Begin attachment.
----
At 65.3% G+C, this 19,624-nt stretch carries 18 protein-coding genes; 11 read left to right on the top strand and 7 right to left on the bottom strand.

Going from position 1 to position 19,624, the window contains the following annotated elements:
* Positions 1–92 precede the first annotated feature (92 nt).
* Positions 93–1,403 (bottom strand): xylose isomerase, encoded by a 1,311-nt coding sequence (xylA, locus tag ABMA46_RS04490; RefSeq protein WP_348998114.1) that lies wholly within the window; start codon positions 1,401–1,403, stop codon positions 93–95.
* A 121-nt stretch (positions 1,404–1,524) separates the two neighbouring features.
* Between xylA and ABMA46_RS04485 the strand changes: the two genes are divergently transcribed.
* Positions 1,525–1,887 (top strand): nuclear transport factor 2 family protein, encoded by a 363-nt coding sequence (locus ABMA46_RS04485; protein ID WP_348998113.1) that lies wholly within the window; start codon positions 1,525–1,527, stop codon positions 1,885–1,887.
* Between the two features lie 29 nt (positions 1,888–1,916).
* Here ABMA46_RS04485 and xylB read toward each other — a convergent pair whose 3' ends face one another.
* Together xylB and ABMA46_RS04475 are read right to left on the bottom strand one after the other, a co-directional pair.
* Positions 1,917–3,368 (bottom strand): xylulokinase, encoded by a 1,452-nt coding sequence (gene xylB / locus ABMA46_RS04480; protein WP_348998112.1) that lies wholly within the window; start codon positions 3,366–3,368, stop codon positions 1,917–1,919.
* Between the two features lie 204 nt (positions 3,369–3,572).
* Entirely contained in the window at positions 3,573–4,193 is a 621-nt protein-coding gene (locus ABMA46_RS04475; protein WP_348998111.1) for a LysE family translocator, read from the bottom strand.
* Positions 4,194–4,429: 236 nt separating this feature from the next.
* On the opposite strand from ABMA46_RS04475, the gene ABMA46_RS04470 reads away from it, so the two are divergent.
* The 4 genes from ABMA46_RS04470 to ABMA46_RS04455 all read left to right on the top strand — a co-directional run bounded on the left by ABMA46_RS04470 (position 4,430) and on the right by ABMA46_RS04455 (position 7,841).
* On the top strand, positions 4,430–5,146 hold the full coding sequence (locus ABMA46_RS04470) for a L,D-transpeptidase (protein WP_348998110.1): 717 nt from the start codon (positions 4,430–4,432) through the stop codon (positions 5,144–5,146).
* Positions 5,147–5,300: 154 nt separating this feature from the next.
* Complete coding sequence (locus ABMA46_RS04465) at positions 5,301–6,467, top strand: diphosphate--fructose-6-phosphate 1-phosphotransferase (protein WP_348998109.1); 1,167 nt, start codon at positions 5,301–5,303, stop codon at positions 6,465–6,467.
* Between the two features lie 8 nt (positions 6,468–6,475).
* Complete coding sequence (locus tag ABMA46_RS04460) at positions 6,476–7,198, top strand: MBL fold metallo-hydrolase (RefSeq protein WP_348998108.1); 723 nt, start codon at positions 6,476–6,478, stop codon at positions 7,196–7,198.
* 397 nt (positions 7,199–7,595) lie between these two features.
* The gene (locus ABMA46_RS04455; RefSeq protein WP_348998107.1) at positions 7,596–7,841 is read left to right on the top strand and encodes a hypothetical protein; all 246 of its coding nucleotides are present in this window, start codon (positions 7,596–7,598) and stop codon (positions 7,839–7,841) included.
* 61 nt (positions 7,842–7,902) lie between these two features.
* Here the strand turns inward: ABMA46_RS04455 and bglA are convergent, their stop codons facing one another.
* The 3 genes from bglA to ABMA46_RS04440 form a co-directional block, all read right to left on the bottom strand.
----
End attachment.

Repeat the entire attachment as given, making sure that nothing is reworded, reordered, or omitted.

At 65.3% G+C, this 19,624-nt stretch carries 18 protein-coding genes; 11 read left to right on the top strand and 7 right to left on the bottom strand.

Going from position 1 to position 19,624, the window contains the following annotated elements:
* Positions 1–92 precede the first annotated feature (92 nt).
* Positions 93–1,403 (bottom strand): xylose isomerase, encoded by a 1,311-nt coding sequence (xylA, locus tag ABMA46_RS04490; RefSeq protein WP_348998114.1) that lies wholly within the window; start codon positions 1,401–1,403, stop codon positions 93–95.
* A 121-nt stretch (positions 1,404–1,524) separates the two neighbouring features.
* Between xylA and ABMA46_RS04485 the strand changes: the two genes are divergently transcribed.
* Positions 1,525–1,887 (top strand): nuclear transport factor 2 family protein, encoded by a 363-nt coding sequence (locus ABMA46_RS04485; protein ID WP_348998113.1) that lies wholly within the window; start codon positions 1,525–1,527, stop codon positions 1,885–1,887.
* Between the two features lie 29 nt (positions 1,888–1,916).
* Here ABMA46_RS04485 and xylB read toward each other — a convergent pair whose 3' ends face one another.
* Together xylB and ABMA46_RS04475 are read right to left on the bottom strand one after the other, a co-directional pair.
* Positions 1,917–3,368 (bottom strand): xylulokinase, encoded by a 1,452-nt coding sequence (gene xylB / locus ABMA46_RS04480; protein WP_348998112.1) that lies wholly within the window; start codon positions 3,366–3,368, stop codon positions 1,917–1,919.
* Between the two features lie 204 nt (positions 3,369–3,572).
* Entirely contained in the window at positions 3,573–4,193 is a 621-nt protein-coding gene (locus ABMA46_RS04475; protein WP_348998111.1) for a LysE family translocator, read from the bottom strand.
* Positions 4,194–4,429: 236 nt separating this feature from the next.
* On the opposite strand from ABMA46_RS04475, the gene ABMA46_RS04470 reads away from it, so the two are divergent.
* The 4 genes from ABMA46_RS04470 to ABMA46_RS04455 all read left to right on the top strand — a co-directional run bounded on the left by ABMA46_RS04470 (position 4,430) and on the right by ABMA46_RS04455 (position 7,841).
* On the top strand, positions 4,430–5,146 hold the full coding sequence (locus ABMA46_RS04470) for a L,D-transpeptidase (protein WP_348998110.1): 717 nt from the start codon (positions 4,430–4,432) through the stop codon (positions 5,144–5,146).
* Positions 5,147–5,300: 154 nt separating this feature from the next.
* Complete coding sequence (locus ABMA46_RS04465) at positions 5,301–6,467, top strand: diphosphate--fructose-6-phosphate 1-phosphotransferase (protein WP_348998109.1); 1,167 nt, start codon at positions 5,301–5,303, stop codon at positions 6,465–6,467.
* Between the two features lie 8 nt (positions 6,468–6,475).
* Complete coding sequence (locus tag ABMA46_RS04460) at positions 6,476–7,198, top strand: MBL fold metallo-hydrolase (RefSeq protein WP_348998108.1); 723 nt, start codon at positions 6,476–6,478, stop codon at positions 7,196–7,198.
* 397 nt (positions 7,199–7,595) lie between these two features.
* The gene (locus ABMA46_RS04455; RefSeq protein WP_348998107.1) at positions 7,596–7,841 is read left to right on the top strand and encodes a hypothetical protein; all 246 of its coding nucleotides are present in this window, start codon (positions 7,596–7,598) and stop codon (positions 7,839–7,841) included.
* 61 nt (positions 7,842–7,902) lie between these two features.
* Here the strand turns inward: ABMA46_RS04455 and bglA are convergent, their stop codons facing one another.
* The 3 genes from bglA to ABMA46_RS04440 form a co-directional block, all read right to left on the bottom strand.